Battery loses and recoveres voltage without charge

Thread Starter

Luminnion

Joined May 14, 2021
2
Hi all, I've had an odd thing happen to me. I'm working on a project that involves a 12v battery. I´ve tested it´s voltage and it's at 6.5v, so It's a bit on the low side, but I don't think It's the issue. Anyway, I connected it up to a voltage regulator that puts out 5v. What's odd is that the output is 0.4v and the battery voltage goes down to 2v. When I take the regulator off, the battery slowly starts creeping up to about 6v in 15 minutes. I tried connecting directly to a dc motor, but it doesn´t work either. So I connected the voltage regulator to 4 3v batteries in sequence and the regulator worked fine. So it's a battery issue.
What i'd like to find out is how and why this is happening, so any answers will be apreciated.
 

Yaakov

Joined Jan 27, 2019
3,167
What is the chemistry off the battery? A fully discharged lead aside cell will be at~1.75V, which means the battery should never be lower than ~10.5V.

A terminal voltage of 6.5V means there are bad, probably shorted cells. As soon as you place a load on the battery, it tanks. When you remove it, the good cells raise the voltage back up a bit.

If it is a standard lead acid battery you may be able to recover it with a decent battery charger but it sounds like it may be toast.
 

BobaMosfet

Joined Jul 1, 2009
1,776
Hi all, I've had an odd thing happen to me. I'm working on a project that involves a 12v battery. I´ve tested it´s voltage and it's at 6.5v, so It's a bit on the low side, but I don't think It's the issue. Anyway, I connected it up to a voltage regulator that puts out 5v. What's odd is that the output is 0.4v and the battery voltage goes down to 2v. When I take the regulator off, the battery slowly starts creeping up to about 6v in 15 minutes. I tried connecting directly to a dc motor, but it doesn´t work either. So I connected the voltage regulator to 4 3v batteries in sequence and the regulator worked fine. So it's a battery issue.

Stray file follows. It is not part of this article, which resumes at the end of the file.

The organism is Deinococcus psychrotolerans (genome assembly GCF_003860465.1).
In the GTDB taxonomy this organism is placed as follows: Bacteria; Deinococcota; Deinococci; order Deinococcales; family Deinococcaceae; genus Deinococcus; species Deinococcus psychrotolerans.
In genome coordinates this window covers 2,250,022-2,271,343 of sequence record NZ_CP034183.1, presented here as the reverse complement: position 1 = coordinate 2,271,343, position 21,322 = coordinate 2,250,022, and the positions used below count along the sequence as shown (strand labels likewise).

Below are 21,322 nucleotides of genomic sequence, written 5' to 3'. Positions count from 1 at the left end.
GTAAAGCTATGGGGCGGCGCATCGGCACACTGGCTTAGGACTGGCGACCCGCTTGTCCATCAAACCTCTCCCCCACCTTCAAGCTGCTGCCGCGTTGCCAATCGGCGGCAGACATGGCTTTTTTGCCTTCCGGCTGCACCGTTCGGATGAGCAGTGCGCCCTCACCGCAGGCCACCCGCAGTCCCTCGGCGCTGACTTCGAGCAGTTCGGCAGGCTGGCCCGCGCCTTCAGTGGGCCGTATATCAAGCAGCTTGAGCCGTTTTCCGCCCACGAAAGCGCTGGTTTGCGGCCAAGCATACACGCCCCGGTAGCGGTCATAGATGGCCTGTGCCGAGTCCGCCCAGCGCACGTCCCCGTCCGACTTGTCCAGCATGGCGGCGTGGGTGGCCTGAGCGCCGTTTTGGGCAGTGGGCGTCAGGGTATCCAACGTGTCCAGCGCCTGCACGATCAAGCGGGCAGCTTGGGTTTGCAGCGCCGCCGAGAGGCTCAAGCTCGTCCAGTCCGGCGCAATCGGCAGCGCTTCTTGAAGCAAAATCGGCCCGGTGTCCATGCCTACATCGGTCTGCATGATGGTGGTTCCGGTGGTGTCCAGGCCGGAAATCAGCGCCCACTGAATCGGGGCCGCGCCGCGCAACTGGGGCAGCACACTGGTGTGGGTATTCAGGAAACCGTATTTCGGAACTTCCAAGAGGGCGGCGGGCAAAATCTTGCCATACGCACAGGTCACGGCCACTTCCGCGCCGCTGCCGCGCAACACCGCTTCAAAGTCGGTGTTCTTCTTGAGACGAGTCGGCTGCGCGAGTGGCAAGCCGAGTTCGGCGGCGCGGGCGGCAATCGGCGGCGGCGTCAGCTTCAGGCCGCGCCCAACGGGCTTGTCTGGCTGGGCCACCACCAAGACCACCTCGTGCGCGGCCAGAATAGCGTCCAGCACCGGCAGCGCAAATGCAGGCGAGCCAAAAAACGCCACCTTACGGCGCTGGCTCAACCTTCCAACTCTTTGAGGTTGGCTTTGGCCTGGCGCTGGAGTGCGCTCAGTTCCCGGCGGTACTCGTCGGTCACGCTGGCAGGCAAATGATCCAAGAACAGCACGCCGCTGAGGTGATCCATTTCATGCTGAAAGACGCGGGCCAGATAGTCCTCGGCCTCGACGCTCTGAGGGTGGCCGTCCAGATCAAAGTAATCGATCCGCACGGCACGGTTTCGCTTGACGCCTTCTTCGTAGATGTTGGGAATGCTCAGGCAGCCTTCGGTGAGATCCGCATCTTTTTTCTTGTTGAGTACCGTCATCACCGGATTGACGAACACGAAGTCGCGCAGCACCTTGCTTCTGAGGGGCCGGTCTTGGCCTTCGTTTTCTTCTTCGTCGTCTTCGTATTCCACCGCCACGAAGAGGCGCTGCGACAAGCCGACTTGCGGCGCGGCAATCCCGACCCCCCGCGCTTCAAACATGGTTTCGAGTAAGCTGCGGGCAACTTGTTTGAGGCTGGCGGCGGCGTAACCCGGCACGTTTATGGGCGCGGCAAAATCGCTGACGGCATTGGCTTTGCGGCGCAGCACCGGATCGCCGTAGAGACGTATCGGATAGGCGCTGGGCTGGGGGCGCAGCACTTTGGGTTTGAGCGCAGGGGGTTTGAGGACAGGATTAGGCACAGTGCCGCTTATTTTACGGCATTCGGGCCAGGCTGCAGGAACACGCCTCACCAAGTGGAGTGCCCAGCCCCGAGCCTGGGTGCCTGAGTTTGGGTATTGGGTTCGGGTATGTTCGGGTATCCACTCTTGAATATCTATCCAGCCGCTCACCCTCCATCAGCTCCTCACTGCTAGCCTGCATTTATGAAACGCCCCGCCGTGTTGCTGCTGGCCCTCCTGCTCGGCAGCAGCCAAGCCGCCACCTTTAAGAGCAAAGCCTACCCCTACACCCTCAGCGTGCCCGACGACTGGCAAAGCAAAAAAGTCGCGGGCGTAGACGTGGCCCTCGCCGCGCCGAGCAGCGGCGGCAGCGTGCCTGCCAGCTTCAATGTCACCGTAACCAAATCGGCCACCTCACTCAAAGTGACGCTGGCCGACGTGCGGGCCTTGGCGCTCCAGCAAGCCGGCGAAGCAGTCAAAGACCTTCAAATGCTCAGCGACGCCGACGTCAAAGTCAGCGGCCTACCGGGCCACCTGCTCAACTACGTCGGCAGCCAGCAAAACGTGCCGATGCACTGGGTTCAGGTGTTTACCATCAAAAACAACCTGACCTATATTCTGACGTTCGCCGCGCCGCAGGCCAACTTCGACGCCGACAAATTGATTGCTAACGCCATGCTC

What i'd like to find out is how and why this is happening, so any answers will be apreciated.
it's called battery chemistry.
 

DickCappels

Joined Aug 21, 2008
7,442
A lot of batteries do that. As a child we would play with our flashlights (with carbon zinc cells) until they be came to dim to be fun, then we would switch them off and wait a while and the fun would resume.
 

Thread Starter

Luminnion

Joined May 14, 2021
2
Thanks for the replies, I’ve asked for another battery, I’ll just make sure it doesn’t go to low. Interesting to learn about the reason it came up a bit too. Thanks for the help everyone :D
 
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